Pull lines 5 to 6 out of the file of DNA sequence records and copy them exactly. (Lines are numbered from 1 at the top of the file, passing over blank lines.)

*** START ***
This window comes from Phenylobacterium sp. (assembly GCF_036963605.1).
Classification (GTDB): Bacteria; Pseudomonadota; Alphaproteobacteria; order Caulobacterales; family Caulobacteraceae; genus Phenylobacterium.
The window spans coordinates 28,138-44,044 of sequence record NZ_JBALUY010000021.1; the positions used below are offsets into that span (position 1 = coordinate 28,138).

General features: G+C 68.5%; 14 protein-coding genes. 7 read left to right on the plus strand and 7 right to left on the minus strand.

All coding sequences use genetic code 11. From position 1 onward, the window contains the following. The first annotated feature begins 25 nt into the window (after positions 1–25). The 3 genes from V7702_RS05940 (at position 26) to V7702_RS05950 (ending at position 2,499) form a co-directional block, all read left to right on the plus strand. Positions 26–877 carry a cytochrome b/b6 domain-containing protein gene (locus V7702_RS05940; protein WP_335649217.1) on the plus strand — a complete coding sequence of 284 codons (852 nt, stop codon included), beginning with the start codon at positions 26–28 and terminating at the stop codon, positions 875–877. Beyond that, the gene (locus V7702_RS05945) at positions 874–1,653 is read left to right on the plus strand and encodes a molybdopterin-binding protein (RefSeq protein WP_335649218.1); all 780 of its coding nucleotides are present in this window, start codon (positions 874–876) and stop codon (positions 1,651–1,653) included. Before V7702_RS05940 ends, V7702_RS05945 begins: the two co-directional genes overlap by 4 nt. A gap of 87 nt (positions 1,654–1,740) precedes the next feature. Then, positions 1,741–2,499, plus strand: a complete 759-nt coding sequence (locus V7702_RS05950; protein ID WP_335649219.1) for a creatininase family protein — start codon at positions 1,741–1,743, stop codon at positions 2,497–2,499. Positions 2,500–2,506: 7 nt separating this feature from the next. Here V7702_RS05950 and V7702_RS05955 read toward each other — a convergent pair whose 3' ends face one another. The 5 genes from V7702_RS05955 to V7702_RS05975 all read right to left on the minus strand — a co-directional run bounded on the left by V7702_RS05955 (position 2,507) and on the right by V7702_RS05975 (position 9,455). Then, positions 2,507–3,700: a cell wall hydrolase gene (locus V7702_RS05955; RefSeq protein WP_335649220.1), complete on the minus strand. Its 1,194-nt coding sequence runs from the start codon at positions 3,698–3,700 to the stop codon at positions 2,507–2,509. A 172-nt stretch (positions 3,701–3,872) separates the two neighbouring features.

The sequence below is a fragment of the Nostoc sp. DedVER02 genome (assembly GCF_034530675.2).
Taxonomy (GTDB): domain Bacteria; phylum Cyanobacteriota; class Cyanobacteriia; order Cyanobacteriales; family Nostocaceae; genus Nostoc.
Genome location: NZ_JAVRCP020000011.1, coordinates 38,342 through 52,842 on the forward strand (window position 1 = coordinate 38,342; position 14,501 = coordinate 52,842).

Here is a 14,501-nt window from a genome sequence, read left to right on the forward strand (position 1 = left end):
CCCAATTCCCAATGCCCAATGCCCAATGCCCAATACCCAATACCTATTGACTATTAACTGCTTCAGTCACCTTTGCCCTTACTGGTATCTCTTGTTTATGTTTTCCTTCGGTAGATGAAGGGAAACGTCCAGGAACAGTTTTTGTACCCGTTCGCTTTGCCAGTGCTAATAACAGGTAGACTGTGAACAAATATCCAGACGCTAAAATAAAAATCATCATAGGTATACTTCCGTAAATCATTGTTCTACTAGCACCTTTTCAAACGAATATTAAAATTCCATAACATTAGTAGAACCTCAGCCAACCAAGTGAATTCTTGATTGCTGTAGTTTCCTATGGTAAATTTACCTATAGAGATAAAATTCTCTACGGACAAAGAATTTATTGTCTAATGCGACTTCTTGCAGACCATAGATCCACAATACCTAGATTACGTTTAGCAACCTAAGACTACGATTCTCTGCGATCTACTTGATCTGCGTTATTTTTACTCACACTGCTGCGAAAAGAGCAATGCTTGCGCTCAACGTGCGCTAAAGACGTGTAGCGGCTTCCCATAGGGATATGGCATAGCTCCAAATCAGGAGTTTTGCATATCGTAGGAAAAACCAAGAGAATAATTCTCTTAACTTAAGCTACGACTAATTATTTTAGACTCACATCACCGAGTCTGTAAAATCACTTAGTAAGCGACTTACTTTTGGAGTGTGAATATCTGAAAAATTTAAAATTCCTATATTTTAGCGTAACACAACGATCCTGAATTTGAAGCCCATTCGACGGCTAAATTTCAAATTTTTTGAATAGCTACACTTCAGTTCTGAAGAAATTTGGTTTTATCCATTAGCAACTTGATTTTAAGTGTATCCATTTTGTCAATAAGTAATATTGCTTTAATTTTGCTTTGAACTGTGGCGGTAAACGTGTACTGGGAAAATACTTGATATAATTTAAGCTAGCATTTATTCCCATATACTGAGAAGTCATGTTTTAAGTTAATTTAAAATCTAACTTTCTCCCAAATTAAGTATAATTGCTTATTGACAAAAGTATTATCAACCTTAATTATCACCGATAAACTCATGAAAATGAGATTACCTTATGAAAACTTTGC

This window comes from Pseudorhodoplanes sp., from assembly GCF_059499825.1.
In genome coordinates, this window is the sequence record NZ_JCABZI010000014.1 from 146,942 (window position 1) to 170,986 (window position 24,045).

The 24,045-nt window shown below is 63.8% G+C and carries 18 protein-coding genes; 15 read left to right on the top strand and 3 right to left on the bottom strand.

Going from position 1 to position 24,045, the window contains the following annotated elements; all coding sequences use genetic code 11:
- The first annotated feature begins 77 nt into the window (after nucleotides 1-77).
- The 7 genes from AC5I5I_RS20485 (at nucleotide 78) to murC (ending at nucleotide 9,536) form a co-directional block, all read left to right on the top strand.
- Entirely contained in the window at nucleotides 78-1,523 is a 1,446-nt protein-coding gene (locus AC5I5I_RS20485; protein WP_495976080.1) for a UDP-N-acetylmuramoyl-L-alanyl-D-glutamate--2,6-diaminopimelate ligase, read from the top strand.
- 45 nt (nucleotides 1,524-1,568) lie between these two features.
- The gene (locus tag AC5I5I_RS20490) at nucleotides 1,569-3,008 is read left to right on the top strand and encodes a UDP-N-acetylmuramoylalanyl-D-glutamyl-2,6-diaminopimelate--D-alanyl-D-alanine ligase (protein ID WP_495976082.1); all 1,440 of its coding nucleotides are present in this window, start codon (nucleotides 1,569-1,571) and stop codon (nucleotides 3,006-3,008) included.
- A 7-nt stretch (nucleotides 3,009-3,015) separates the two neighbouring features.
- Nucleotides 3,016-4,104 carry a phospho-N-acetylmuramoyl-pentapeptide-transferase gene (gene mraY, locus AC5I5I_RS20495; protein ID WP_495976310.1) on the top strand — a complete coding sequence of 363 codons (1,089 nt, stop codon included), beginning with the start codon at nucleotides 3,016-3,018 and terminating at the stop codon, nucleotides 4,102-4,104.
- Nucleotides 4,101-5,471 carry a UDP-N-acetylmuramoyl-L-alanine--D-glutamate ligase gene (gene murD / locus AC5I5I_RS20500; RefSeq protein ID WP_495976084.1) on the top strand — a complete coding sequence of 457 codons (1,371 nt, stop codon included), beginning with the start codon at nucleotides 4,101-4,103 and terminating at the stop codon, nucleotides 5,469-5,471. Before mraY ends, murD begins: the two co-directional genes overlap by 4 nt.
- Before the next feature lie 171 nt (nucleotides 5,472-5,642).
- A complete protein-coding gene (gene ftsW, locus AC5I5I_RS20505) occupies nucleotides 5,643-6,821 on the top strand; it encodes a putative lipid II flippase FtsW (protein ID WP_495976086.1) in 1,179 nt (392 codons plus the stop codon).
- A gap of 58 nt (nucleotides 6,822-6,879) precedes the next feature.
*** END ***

All coding sequences use genetic code 11. From position 1 onward, the window contains the following. The first annotated feature begins 25 nt into the window (after positions 1–25). The 3 genes from V7702_RS05940 (at position 26) to V7702_RS05950 (ending at position 2,499) form a co-directional block, all read left to right on the plus strand. Positions 26–877 carry a cytochrome b/b6 domain-containing protein gene (locus V7702_RS05940; protein WP_335649217.1) on the plus strand — a complete coding sequence of 284 codons (852 nt, stop codon included), beginning with the start codon at positions 26–28 and terminating at the stop codon, positions 875–877. Beyond that, the gene (locus V7702_RS05945) at positions 874–1,653 is read left to right on the plus strand and encodes a molybdopterin-binding protein (RefSeq protein WP_335649218.1); all 780 of its coding nucleotides are present in this window, start codon (positions 874–876) and stop codon (positions 1,651–1,653) included. Before V7702_RS05940 ends, V7702_RS05945 begins: the two co-directional genes overlap by 4 nt. A gap of 87 nt (positions 1,654–1,740) precedes the next feature. Then, positions 1,741–2,499, plus strand: a complete 759-nt coding sequence (locus V7702_RS05950; protein ID WP_335649219.1) for a creatininase family protein — start codon at positions 1,741–1,743, stop codon at positions 2,497–2,499. Positions 2,500–2,506: 7 nt separating this feature from the next. Here V7702_RS05950 and V7702_RS05955 read toward each other — a convergent pair whose 3' ends face one another. The 5 genes from V7702_RS05955 to V7702_RS05975 all read right to left on the minus strand — a co-directional run bounded on the left by V7702_RS05955 (position 2,507) and on the right by V7702_RS05975 (position 9,455). Then, positions 2,507–3,700: a cell wall hydrolase gene (locus V7702_RS05955; RefSeq protein WP_335649220.1), complete on the minus strand. Its 1,194-nt coding sequence runs from the start codon at positions 3,698–3,700 to the stop codon at positions 2,507–2,509. A 172-nt stretch (positions 3,701–3,872) separates the two neighbouring features.

The sequence below is a fragment of the Nostoc sp. DedVER02 genome (assembly GCF_034530675.2).